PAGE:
It has been nearly a quarter century since the Bridgehampton National Bank moved out of its original headquarters in downtown Bridgehampton for a brand new building at the corner of Montauk Highway and Snake Hollow Road in 1997. Over that time, the bank has gone from a federally to a state-chartered institution, changed its name to BNB Bank, and moved its administrative offices to Hauppauge.
Now, it has announced it is merging with Dime Community Bank. Although the companies announced it would be “a merger of equals” in an all-stock transaction valued at $489 million, the new entity will operate under the Dime Community Bank name and trade under that company’s ticker symbol, DCOM, on the NASDAQ.
The merger will eliminate the last of the freestanding community banks on the East End. The Sag Harbor Savings Bank was taken over by Apple Bank for Savings, the North Fork Bank was gobbled up by Capital One, and Suffolk County National Bank was purchased by People’s United Bank.
But bank officials said it was an opportunity that could not be passed up.
“This highly compelling combination will allow us to build on our complementary strengths and provide significant value for shareholders,” Kevin O’Connor, the president and chief executive officer of Bridge Bancorp, said in a release that accompanied the merger announcement. “Dime has earned its strong reputation in the greater New York metropolitan market, and I’m thrilled to partner with them. Our enhanced branch footprint and increased capital base will allow us to better serve the needs of our customers.”
In a phone interview on Monday, Mr. O’Connor said one of the key aspects of his job is to keep his eyes open for ways “to expand the franchise.” He said he called Kenneth Mahon, the CEO of Dime, last November to feel him out on a possible merger. “We both recognized there was something of value here,” Mr. O’Connor said.
Merger talks began in earnest early this year, before being put on hold during the height of the pandemic, before resuming again this spring.
Dime, formerly known as the Dime Savings Bank of Williamsburg, has its roots as a classic savings and loan. A major part of its portfolio is mortgages on apartment buildings in New York City. BNB, on the other hand, has a loan portfolio more heavily weighted toward small businesses on Long Island.
The combined bank will have 66 branch offices, including the 36 of BNB, which are scattered across Long Island, and the 30 of Dime, which are concentrated in Brooklyn and Queens.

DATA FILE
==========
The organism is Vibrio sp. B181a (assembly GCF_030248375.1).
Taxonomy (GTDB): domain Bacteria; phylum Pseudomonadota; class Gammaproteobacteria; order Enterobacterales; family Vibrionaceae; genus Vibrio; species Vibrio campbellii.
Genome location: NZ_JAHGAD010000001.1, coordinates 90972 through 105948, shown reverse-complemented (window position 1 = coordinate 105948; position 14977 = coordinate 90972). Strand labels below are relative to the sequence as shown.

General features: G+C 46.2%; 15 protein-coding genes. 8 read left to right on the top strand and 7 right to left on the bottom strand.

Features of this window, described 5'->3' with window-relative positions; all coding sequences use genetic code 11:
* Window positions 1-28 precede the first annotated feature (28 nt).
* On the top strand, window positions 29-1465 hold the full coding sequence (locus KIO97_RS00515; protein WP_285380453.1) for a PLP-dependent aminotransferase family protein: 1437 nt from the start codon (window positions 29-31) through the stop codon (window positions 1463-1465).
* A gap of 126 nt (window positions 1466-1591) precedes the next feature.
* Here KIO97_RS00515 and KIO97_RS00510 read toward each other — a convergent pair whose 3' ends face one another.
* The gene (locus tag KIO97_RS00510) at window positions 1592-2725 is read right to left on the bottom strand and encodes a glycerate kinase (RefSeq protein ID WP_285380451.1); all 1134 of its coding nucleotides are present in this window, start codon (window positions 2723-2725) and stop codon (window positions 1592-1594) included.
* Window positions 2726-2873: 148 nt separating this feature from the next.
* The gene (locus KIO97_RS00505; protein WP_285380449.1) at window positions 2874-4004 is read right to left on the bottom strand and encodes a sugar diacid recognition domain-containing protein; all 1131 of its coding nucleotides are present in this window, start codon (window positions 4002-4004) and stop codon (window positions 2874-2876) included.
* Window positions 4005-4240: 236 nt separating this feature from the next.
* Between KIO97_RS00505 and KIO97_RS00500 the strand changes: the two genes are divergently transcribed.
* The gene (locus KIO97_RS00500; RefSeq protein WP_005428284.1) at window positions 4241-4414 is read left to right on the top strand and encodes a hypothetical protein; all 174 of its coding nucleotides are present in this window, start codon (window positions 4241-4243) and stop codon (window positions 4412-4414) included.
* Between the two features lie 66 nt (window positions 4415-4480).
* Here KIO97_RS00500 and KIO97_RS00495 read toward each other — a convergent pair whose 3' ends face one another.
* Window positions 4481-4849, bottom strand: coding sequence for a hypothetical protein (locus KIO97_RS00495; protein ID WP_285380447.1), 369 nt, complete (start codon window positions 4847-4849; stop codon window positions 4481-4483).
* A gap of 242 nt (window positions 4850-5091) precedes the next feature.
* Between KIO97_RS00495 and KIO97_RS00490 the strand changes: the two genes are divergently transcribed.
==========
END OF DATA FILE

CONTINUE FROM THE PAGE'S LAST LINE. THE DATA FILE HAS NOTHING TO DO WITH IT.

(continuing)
The combined bank will have more than $11 billion in assets. Even though that will still be a small bank when compared to behemoths like J.P. Morgan/Chase, or Citibank, in a conference call on Thursday, Mr. O’Connor said “the increased size and scale cannot be scoffed at.” He noted that the banks have limited customer overlap and would control 22 percent of the community bank market on Long Island.
He said BNB’s strategy has been to grow organically, by expanding its customer base and said the company had won about 1,000 new customers after it processed nearly $1 billion in loans for the federal Paycheck Protection Program.
Once the merger is approved by regulators, which is expected to take place by the first quarter of 2021, Kenneth J. Mahon, the CEO of Dime, will serve as executive chairman of the company. Mr. O’Connor will be the company’s chief executive officer. Stuart Lubow, the president of Dime, will be president and chief operating officer, while John McCaffrey, the chief financial officer of BNB, will be senior vice president and chief risk officer.
When the deal closes, each share of BNB stock will be converted to a 0.648 share of Dime stock.
The companies expect to save about 15 percent in operating costs once the merger is completed, said Avinash Reddy, the senior executive vice president and chief financial officer of Dime, during the conference call. He cited eliminating overlap in back office operations as an area of expected savings
On Monday, Mr. O’Connor, who said BNB has nearly 500 employees, and Dime, which has about 480 employees, will have to shed some jobs in the near future, although he said it was too early say if that will be accomplished through attrition or layoffs.
Still, Mr. O’Connor said he was committed to serving BNB’s long-time core customers, especially those on the East End, whom he said were “a tremendously valuable part of our business.”
Some of BNB’s oldest, and most dedicated customers are the descendants of the Bridgehampton farmers and local merchants who established the bank in 1910.
“One of my biggest disappointments is after COVID, we didn’t get to have our annual meeting in the conference room in Bridgehampton,” Mr. O’Connor said. “Typically, there are 120, 130 people there, and you always get a handful of longtime shareholders who want to talk about the bank. It has a real family feel about it.”
A frequent question posed by those shareholders is whether the bank will continue paying its regular dividend. “It’s 24 cents, and it was declared today,” Mr. O’Connor said.